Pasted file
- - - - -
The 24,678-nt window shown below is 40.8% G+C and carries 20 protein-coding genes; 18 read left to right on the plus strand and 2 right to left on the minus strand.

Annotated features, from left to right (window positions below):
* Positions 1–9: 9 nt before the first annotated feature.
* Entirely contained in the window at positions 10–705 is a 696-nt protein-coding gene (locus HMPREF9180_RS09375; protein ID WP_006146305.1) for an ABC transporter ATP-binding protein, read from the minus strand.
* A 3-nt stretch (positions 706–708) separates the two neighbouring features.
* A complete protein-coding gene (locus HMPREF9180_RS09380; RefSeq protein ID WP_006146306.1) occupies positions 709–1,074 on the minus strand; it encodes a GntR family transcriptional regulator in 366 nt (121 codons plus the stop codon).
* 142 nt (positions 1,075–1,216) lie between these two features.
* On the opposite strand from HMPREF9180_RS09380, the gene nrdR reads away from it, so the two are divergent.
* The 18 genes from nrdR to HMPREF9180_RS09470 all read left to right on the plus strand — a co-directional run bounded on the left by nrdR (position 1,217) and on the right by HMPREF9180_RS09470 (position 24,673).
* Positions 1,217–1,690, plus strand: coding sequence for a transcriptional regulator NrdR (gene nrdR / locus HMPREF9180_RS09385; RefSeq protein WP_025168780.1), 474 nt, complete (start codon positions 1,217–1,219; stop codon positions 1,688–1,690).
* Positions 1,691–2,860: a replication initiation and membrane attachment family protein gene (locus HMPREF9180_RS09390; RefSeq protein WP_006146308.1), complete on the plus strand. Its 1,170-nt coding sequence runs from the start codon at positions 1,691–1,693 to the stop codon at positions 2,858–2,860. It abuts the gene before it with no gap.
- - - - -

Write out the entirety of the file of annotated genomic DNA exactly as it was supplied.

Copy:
The 24,678-nt window shown below is 40.8% G+C and carries 20 protein-coding genes; 18 read left to right on the plus strand and 2 right to left on the minus strand.

Annotated features, from left to right (window positions below):
* Positions 1–9: 9 nt before the first annotated feature.
* Entirely contained in the window at positions 10–705 is a 696-nt protein-coding gene (locus HMPREF9180_RS09375; protein ID WP_006146305.1) for an ABC transporter ATP-binding protein, read from the minus strand.
* A 3-nt stretch (positions 706–708) separates the two neighbouring features.
* A complete protein-coding gene (locus HMPREF9180_RS09380; RefSeq protein ID WP_006146306.1) occupies positions 709–1,074 on the minus strand; it encodes a GntR family transcriptional regulator in 366 nt (121 codons plus the stop codon).
* 142 nt (positions 1,075–1,216) lie between these two features.
* On the opposite strand from HMPREF9180_RS09380, the gene nrdR reads away from it, so the two are divergent.
* The 18 genes from nrdR to HMPREF9180_RS09470 all read left to right on the plus strand — a co-directional run bounded on the left by nrdR (position 1,217) and on the right by HMPREF9180_RS09470 (position 24,673).
* Positions 1,217–1,690, plus strand: coding sequence for a transcriptional regulator NrdR (gene nrdR / locus HMPREF9180_RS09385; RefSeq protein WP_025168780.1), 474 nt, complete (start codon positions 1,217–1,219; stop codon positions 1,688–1,690).
* Positions 1,691–2,860: a replication initiation and membrane attachment family protein gene (locus HMPREF9180_RS09390; RefSeq protein WP_006146308.1), complete on the plus strand. Its 1,170-nt coding sequence runs from the start codon at positions 1,691–1,693 to the stop codon at positions 2,858–2,860. It abuts the gene before it with no gap.